Over the weekend, or sorry, last weekend, ISIS attacked both a maternity hospital in one of the most atrocious acts of violence the country has seen in the last decade, and they also attacked a funeral in one of the provinces. And while it was ISIS, not the Taliban, the Afghan government said, well, we cannot remain in defensive mode, we have to go on offense. And the Taliban are using that also as a reason to say that they can increase their levels of violence. So, without getting into exactly who's right and who's wrong on the letter of the law, it clearly is going in the wrong direction. And hopefully the trip by Amb. Khalilzhad, who's just gone to the region again yesterday, will try to steer the parties toward negotiation rather than greater fighting.
Tim Farley: Scott Worden with us, director of the United States Institute of Peace Afghanistan & Central Asia programs. I wanted to get a sense of how much coronavirus might or might not be complicating things. I was noting that in a post on Twitter yesterday, on Facebook, Ahmad Shah Massoud, who is an anti-Soviet, anti-Taliban commander, said that he and several of the members of his family have tested positive, saying his symptoms are not so serious warning, this did not mean that his virus should not be taken seriously. That seems like a rather granular example, but I wonder in general, is this having an effect on the process forward for Afghanistan?
Scott Worden: Well, I think that the COVID virus has not had much of an effect on the peace process, unfortunately, because of course the UN Secretary General has called on a global ceasefire so that people can focus on the humanitarian need. There is a large humanitarian need in Afghanistan. There's very little testing, so we don't have accurate numbers on the cases, but it is in between Iran and Pakistan, which have lots of cases. The Taliban have said they would allow medical aid to their areas, but they would not agree to a ceasefire based on COVID and so it's really having no effect on the course of negotiations. However, I think it will prove to have negative effects long-term on overall Afghanistan health and livelihoods, because they have an extremely fragile healthcare system. There's very little treatment options, and while it does not seem to be as deadly as it has been in other countries, the ability to fend off the disease when people do get infections is very low. So I think it will have economic and health repercussions, which will ultimately make the Afghan state weaker in the near future.
Tim Farley: Finally, what can the U.S. do without the president necessarily having to go back on his sort of hands-off approach on Afghanistan? What's a good course of action in your mind for the U.S.?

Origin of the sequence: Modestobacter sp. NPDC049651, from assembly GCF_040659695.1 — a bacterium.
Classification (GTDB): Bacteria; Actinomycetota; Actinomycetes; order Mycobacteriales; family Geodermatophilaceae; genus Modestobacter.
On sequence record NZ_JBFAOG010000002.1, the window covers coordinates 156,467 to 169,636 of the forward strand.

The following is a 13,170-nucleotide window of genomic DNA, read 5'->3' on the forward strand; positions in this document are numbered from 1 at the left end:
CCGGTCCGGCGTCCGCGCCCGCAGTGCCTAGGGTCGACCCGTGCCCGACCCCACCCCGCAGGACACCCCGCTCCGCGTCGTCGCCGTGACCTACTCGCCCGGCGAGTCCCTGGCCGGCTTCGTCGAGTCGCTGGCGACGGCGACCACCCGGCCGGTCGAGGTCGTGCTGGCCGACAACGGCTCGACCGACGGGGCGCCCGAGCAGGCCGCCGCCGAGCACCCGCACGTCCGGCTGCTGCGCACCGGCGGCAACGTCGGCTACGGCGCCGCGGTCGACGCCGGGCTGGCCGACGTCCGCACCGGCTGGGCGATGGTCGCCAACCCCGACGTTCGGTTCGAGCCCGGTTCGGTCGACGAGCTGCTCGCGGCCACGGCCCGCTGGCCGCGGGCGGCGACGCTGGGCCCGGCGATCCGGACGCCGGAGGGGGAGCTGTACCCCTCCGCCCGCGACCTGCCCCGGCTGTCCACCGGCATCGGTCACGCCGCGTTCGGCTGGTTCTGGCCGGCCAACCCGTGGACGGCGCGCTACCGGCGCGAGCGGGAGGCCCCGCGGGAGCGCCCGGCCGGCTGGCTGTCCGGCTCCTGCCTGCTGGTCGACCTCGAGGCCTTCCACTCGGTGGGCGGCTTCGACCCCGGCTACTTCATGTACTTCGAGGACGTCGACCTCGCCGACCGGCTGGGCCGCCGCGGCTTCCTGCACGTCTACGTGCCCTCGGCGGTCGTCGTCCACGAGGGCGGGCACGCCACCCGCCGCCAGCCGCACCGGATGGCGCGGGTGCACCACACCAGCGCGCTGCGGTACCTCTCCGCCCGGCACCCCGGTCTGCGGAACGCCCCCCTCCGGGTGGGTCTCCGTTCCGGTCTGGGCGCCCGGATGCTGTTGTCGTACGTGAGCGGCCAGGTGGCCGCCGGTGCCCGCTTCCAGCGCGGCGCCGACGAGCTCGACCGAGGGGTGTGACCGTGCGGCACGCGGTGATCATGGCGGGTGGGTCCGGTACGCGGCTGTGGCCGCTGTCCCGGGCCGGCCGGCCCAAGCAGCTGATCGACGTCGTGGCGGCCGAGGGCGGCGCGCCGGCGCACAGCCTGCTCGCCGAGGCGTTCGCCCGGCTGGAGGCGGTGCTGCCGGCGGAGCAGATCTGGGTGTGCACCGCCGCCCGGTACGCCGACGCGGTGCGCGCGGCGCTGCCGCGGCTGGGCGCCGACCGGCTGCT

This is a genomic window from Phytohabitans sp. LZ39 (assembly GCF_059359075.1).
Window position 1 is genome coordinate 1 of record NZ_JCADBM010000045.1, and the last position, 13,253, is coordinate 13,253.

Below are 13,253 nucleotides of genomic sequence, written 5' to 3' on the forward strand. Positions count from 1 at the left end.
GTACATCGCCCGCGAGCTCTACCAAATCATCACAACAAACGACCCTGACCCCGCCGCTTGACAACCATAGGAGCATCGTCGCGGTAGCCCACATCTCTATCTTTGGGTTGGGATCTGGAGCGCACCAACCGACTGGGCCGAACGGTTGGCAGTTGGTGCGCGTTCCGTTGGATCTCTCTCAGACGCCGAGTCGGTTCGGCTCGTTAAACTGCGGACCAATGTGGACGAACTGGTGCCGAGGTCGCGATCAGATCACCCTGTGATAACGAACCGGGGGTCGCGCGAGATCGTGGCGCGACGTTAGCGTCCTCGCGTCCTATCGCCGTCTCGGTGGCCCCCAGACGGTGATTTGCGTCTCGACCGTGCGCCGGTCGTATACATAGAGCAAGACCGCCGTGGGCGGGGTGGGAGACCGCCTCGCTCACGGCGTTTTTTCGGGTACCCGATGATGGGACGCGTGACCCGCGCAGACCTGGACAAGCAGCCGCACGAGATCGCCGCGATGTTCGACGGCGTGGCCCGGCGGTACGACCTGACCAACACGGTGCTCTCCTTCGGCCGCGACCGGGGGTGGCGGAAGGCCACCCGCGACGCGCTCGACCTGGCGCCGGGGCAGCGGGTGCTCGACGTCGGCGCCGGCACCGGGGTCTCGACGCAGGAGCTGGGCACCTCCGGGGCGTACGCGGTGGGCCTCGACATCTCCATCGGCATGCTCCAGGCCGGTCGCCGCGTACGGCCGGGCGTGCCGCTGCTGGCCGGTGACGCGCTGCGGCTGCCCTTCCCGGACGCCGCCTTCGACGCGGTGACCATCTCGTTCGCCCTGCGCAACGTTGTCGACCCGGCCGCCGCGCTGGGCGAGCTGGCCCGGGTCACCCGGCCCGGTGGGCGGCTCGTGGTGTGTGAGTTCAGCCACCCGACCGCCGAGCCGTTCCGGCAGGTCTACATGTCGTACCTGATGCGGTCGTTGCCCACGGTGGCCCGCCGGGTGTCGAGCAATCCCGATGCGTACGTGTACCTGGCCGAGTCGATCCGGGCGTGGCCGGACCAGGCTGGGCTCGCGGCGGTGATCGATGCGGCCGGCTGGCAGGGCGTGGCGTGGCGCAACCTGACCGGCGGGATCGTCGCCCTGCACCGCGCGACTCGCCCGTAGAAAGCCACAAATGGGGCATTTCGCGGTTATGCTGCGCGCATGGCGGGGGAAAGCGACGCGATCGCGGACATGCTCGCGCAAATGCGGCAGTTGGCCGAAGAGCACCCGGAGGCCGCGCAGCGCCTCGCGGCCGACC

Scott Worden: Well, I think there's a couple of things that can be done beyond active diplomacy which is going on. I think the regional neighbors, Afghanistan's neighbors, other major powers, they all share an interest in Afghanistan not collapsing. If it does, then we could have a serious situation where maybe the Taliban aren't the problem internationally, but ISIS gains greater footholds. And so getting the allies’ support, getting our rivals’ support, to tell the Taliban and the government together, you have to negotiate, you have to end this, would be one way to share the burden and to corral these parties that seem to want not to agree. The other thing we should do is calibrate our withdrawal to progress on the ground and this is the approach that has been taken in theory, but a big question remains as to what happens in July when the first phase of the U.S. Taliban troop withdrawal is completed. That would bring U.S. troops down to 8,600, and what happens after that? If we go ahead and continue withdrawal when there are no talks beginning, then it will show the Taliban we really want to leave and they should wait us out. But if our troop withdrawal after 8,600 is tied to progress on talks and reduction in violence, then I think that's important leverage that can push negotiations forward.
Tim Farley: Scott, I always appreciate your visits. Thanks so much for being here.
Scott Worden: Appreciate you having me.
Tim Farley: Scott Worden is director of the United States Institute of Peace Afghanistan & Central Asia programs. By the way, a lot of background in this, he had one time had worked in the office of the Special Inspector General for [Afghanistan] Reconstruction, or SIGAR, also was a senior policy advisor at the United States Agency for International Development (USAID) in the Office of Afghanistan & Pakistan Affairs. So we're glad we can bring his expertise to bear on the show, he is with the USIP and that's where you'll find him on Twitter @USIP.